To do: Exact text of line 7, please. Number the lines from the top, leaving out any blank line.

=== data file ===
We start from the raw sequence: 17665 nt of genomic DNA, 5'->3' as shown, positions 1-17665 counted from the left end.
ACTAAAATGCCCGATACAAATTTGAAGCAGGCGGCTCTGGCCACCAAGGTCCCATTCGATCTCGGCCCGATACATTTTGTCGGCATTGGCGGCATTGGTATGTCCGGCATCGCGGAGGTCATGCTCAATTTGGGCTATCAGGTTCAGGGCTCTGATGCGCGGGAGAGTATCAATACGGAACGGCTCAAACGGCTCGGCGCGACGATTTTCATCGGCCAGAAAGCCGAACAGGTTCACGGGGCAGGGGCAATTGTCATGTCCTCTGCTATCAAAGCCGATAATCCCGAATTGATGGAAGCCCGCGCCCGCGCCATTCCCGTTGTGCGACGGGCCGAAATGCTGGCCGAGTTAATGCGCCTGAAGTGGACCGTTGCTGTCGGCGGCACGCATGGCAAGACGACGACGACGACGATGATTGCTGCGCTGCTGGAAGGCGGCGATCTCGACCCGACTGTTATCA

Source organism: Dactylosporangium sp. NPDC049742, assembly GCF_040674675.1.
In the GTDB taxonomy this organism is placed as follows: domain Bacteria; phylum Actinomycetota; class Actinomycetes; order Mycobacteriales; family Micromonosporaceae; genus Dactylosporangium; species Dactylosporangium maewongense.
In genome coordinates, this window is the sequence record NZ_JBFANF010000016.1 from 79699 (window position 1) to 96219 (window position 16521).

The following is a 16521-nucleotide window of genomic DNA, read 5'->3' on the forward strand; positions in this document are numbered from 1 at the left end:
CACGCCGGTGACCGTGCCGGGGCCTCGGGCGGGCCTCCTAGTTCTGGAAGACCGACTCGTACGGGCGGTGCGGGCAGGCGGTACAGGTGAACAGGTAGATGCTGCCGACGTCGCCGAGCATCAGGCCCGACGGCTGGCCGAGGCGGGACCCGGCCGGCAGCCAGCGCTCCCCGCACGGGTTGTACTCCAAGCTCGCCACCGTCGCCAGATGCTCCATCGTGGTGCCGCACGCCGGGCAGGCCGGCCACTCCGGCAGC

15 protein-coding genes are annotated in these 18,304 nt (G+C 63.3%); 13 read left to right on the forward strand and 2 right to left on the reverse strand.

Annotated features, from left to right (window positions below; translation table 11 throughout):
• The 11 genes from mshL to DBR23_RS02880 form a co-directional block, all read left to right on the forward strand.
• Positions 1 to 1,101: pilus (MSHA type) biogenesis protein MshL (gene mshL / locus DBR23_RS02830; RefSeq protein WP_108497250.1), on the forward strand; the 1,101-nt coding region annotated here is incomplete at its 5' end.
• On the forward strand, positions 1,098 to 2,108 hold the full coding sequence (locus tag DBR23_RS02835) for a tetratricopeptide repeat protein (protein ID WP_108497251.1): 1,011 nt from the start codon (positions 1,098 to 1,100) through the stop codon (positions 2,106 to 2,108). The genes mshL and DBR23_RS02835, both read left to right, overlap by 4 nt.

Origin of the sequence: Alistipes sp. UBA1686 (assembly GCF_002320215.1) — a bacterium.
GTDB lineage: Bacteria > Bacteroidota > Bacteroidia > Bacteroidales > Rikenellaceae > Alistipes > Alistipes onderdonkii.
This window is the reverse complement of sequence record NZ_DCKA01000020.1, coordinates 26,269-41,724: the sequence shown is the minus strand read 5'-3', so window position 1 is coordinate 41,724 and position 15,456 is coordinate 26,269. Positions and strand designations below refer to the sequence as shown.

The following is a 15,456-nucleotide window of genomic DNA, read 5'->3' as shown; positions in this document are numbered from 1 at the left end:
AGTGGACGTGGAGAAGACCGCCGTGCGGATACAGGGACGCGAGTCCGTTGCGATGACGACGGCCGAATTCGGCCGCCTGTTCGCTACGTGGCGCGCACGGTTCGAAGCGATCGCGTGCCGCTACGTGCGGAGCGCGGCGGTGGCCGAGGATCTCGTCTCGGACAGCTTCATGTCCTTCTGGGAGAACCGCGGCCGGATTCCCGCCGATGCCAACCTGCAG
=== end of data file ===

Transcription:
CACGCCGGTGACCGTGCCGGGGCCTCGGGCGGGCCTCCTAGTTCTGGAAGACCGACTCGTACGGGCGGTGCGGGCAGGCGGTACAGGTGAACAGGTAGATGCTGCCGACGTCGCCGAGCATCAGGCCCGACGGCTGGCCGAGGCGGGACCCGGCCGGCAGCCAGCGCTCCCCGCACGGGTTGTACTCCAAGCTCGCCACCGTCGCCAGATGCTCCATCGTGGTGCCGCACGCCGGGCAGGCCGGCCACTCCGGCAGC